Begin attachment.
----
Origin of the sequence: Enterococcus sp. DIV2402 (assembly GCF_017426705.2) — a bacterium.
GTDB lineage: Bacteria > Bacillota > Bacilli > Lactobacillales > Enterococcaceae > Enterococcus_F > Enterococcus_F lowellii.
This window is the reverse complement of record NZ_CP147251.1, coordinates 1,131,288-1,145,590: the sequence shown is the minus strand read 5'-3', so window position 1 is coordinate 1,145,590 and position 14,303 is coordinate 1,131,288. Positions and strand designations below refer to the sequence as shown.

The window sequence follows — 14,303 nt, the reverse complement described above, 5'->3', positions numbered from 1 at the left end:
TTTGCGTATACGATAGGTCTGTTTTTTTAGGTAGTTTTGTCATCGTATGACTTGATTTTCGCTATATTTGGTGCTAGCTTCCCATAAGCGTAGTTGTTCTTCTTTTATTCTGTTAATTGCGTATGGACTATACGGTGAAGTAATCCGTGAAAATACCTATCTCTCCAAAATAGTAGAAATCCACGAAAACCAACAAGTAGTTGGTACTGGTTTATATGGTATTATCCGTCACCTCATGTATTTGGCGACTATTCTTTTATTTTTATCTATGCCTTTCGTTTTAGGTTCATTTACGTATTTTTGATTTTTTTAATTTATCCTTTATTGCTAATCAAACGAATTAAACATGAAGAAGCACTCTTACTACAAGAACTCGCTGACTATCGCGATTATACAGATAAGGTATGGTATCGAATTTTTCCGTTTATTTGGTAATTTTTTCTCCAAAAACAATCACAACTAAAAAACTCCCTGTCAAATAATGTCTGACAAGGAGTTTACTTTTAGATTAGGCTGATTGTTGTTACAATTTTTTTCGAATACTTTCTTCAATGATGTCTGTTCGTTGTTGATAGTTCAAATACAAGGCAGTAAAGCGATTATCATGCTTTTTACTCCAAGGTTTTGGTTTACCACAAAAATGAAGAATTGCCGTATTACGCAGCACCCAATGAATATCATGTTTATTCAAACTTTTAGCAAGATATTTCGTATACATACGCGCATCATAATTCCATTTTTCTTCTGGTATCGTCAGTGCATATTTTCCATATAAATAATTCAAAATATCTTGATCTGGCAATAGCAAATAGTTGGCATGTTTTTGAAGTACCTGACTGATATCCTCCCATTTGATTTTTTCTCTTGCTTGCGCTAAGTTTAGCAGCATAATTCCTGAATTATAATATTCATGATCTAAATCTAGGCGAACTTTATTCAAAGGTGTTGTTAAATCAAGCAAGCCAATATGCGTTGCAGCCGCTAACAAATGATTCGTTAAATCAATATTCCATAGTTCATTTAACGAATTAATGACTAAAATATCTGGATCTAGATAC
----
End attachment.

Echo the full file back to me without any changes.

Origin of the sequence: Enterococcus sp. DIV2402 (assembly GCF_017426705.2) — a bacterium.
GTDB lineage: Bacteria > Bacillota > Bacilli > Lactobacillales > Enterococcaceae > Enterococcus_F > Enterococcus_F lowellii.
This window is the reverse complement of record NZ_CP147251.1, coordinates 1,131,288-1,145,590: the sequence shown is the minus strand read 5'-3', so window position 1 is coordinate 1,145,590 and position 14,303 is coordinate 1,131,288. Positions and strand designations below refer to the sequence as shown.

The window sequence follows — 14,303 nt, the reverse complement described above, 5'->3', positions numbered from 1 at the left end:
TTTGCGTATACGATAGGTCTGTTTTTTTAGGTAGTTTTGTCATCGTATGACTTGATTTTCGCTATATTTGGTGCTAGCTTCCCATAAGCGTAGTTGTTCTTCTTTTATTCTGTTAATTGCGTATGGACTATACGGTGAAGTAATCCGTGAAAATACCTATCTCTCCAAAATAGTAGAAATCCACGAAAACCAACAAGTAGTTGGTACTGGTTTATATGGTATTATCCGTCACCTCATGTATTTGGCGACTATTCTTTTATTTTTATCTATGCCTTTCGTTTTAGGTTCATTTACGTATTTTTGATTTTTTTAATTTATCCTTTATTGCTAATCAAACGAATTAAACATGAAGAAGCACTCTTACTACAAGAACTCGCTGACTATCGCGATTATACAGATAAGGTATGGTATCGAATTTTTCCGTTTATTTGGTAATTTTTTCTCCAAAAACAATCACAACTAAAAAACTCCCTGTCAAATAATGTCTGACAAGGAGTTTACTTTTAGATTAGGCTGATTGTTGTTACAATTTTTTTCGAATACTTTCTTCAATGATGTCTGTTCGTTGTTGATAGTTCAAATACAAGGCAGTAAAGCGATTATCATGCTTTTTACTCCAAGGTTTTGGTTTACCACAAAAATGAAGAATTGCCGTATTACGCAGCACCCAATGAATATCATGTTTATTCAAACTTTTAGCAAGATATTTCGTATACATACGCGCATCATAATTCCATTTTTCTTCTGGTATCGTCAGTGCATATTTTCCATATAAATAATTCAAAATATCTTGATCTGGCAATAGCAAATAGTTGGCATGTTTTTGAAGTACCTGACTGATATCCTCCCATTTGATTTTTTCTCTTGCTTGCGCTAAGTTTAGCAGCATAATTCCTGAATTATAATATTCATGATCTAAATCTAGGCGAACTTTATTCAAAGGTGTTGTTAAATCAAGCAAGCCAATATGCGTTGCAGCCGCTAACAAATGATTCGTTAAATCAATATTCCATAGTTCATTTAACGAATTAATGACTAAAATATCTGGATCTAGATAC